According to the present invention a self-powered centrifugal separator comprises a housing defined by a cylindrical side wall and by a floor shaped to effect drainage of fluid from the housing into a drainage duct, a centrifugal separation rotor, supported with respect to the housing for rotation therein about a rotation axis, arranged to receive fluid at elevated pressure and eject it by way of substantially tangentially directed reaction nozzles into the housing, said rotor being supported spaced with respect to the floor of the housing by means of a cage having a central mounting region coupled to the rotor and a surrounding apertured drainage region extending to the housing, and vortex disruption means, operable to inhibit accumulation of ejected fluid within the housing, comprising at least one deflection vane extending over a part of the cage drainage region in the same direction as rotation of the rotor, said vane having a first edge extending substantially parallel to the housing side wall closer than the spacing between said side wall and separation rotor and inclined with respect to said rotation axis in the direction of rotor rotation, and having a second edge extending from the end of said first edge to the vicinity of the central mounting region.
An embodiment of the invention will now be described by way of example with reference to the accompanying drawings.
FIG. 1 is a sectional elevation through a centrifugal separator in accordance with the present invention, and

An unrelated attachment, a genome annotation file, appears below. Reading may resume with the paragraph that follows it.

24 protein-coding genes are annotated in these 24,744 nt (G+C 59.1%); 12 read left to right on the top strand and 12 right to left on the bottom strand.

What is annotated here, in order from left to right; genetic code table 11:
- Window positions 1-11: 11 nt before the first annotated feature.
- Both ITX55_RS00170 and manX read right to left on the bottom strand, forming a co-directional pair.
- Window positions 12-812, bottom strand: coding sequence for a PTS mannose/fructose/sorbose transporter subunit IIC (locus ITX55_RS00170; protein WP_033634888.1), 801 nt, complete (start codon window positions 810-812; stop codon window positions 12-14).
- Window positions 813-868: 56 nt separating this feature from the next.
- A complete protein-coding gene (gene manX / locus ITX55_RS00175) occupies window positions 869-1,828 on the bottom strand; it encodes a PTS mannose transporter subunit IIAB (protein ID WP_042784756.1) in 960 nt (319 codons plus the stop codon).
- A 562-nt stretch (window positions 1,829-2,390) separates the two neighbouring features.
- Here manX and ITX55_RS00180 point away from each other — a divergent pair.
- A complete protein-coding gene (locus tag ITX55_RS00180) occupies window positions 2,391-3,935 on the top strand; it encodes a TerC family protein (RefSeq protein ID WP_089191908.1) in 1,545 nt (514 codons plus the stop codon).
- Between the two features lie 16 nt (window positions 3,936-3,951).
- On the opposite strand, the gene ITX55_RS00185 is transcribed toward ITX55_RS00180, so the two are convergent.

FIG. 2 is a top view of the separator of FIG. 1 with the rotor removed.
Referring to FIG. 1, a centrifugal separator 10 for use in the lubrication system of a vehicle internal combustion engine comprises a housing 11 in the form of a right circular cylinder centred on a longitudinal axis 12 and open at one end 13. The housing is surrounded at end 13 by a sealing element 14 for mounting against a surface of the vehicle engine (not shown) which serves to close off the end of the housing and from which the housing operably depends.
The other end of the housing is formed as a floor 15 which tapers as a funnel to a coaxial drainage duct 16.
An axle 17 extends along the longitudinal axis 12 within the housing from a first axle or shaft end region 17′, at which it is secured to a mount 20, to a second end region 17″ having a threaded periphery by way of which the axle, and the separator as a whole, is removably secured to the vehicle engine.
Referring also to FIG. 2, the mount 20 comprises a cage or spider 21 having a central mounting region 22, to which the axle end region 17′ is secured spaced with respect to the floor 15, and a surrounding apertured drainage region, indicated at 23, extending radially and axially to the housing. The drainage region of the cage comprises an array of legs 25 1, 25 2, 25 3 diverging with respect to each other radially outwardly from the central mounting region and separated in a circumferential direction by drainage apertures 26 1, 26 2, 26 3, said legs at the ends thereof adjacent the housing being jointed by an annular rim 27 in contact with the housing wall continuously about the periphery. The annular rim is curled to conform to the corner of the housing between the side wall and floor to align the axes of the axle and housing, and is secured to the housing by welding or the like, whereby the housing is secured with respect to the vehicle by way of the axle 17. That is, the axle depends from the vehicle and the housing depends from the axle.